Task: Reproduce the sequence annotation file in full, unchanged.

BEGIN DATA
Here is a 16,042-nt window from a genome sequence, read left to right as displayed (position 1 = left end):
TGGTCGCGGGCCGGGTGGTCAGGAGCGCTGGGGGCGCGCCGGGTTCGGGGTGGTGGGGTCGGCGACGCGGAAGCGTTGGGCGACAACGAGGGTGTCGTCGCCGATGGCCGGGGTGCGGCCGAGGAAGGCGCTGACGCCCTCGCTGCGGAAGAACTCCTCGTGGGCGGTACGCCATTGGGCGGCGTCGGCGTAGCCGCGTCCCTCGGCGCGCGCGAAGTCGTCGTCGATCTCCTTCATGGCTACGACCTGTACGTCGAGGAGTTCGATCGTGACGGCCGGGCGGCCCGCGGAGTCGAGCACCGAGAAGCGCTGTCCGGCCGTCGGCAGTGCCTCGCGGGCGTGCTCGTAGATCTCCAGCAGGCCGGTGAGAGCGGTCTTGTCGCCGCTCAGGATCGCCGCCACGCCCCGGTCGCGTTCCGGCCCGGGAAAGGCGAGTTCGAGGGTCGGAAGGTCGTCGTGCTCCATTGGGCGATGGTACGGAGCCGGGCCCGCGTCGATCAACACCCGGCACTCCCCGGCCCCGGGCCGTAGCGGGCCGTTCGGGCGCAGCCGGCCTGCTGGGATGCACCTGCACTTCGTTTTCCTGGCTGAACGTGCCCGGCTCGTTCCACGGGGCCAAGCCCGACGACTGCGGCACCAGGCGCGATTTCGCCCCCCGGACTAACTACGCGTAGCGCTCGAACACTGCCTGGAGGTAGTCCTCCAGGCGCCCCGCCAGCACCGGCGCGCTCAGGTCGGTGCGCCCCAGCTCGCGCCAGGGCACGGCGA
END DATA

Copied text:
Here is a 16,042-nt window from a genome sequence, read left to right as displayed (position 1 = left end):
TGGTCGCGGGCCGGGTGGTCAGGAGCGCTGGGGGCGCGCCGGGTTCGGGGTGGTGGGGTCGGCGACGCGGAAGCGTTGGGCGACAACGAGGGTGTCGTCGCCGATGGCCGGGGTGCGGCCGAGGAAGGCGCTGACGCCCTCGCTGCGGAAGAACTCCTCGTGGGCGGTACGCCATTGGGCGGCGTCGGCGTAGCCGCGTCCCTCGGCGCGCGCGAAGTCGTCGTCGATCTCCTTCATGGCTACGACCTGTACGTCGAGGAGTTCGATCGTGACGGCCGGGCGGCCCGCGGAGTCGAGCACCGAGAAGCGCTGTCCGGCCGTCGGCAGTGCCTCGCGGGCGTGCTCGTAGATCTCCAGCAGGCCGGTGAGAGCGGTCTTGTCGCCGCTCAGGATCGCCGCCACGCCCCGGTCGCGTTCCGGCCCGGGAAAGGCGAGTTCGAGGGTCGGAAGGTCGTCGTGCTCCATTGGGCGATGGTACGGAGCCGGGCCCGCGTCGATCAACACCCGGCACTCCCCGGCCCCGGGCCGTAGCGGGCCGTTCGGGCGCAGCCGGCCTGCTGGGATGCACCTGCACTTCGTTTTCCTGGCTGAACGTGCCCGGCTCGTTCCACGGGGCCAAGCCCGACGACTGCGGCACCAGGCGCGATTTCGCCCCCCGGACTAACTACGCGTAGCGCTCGAACACTGCCTGGAGGTAGTCCTCCAGGCGCCCCGCCAGCACCGGCGCGCTCAGGTCGGTGCGCCCCAGCTCGCGCCAGGGCACGGCGA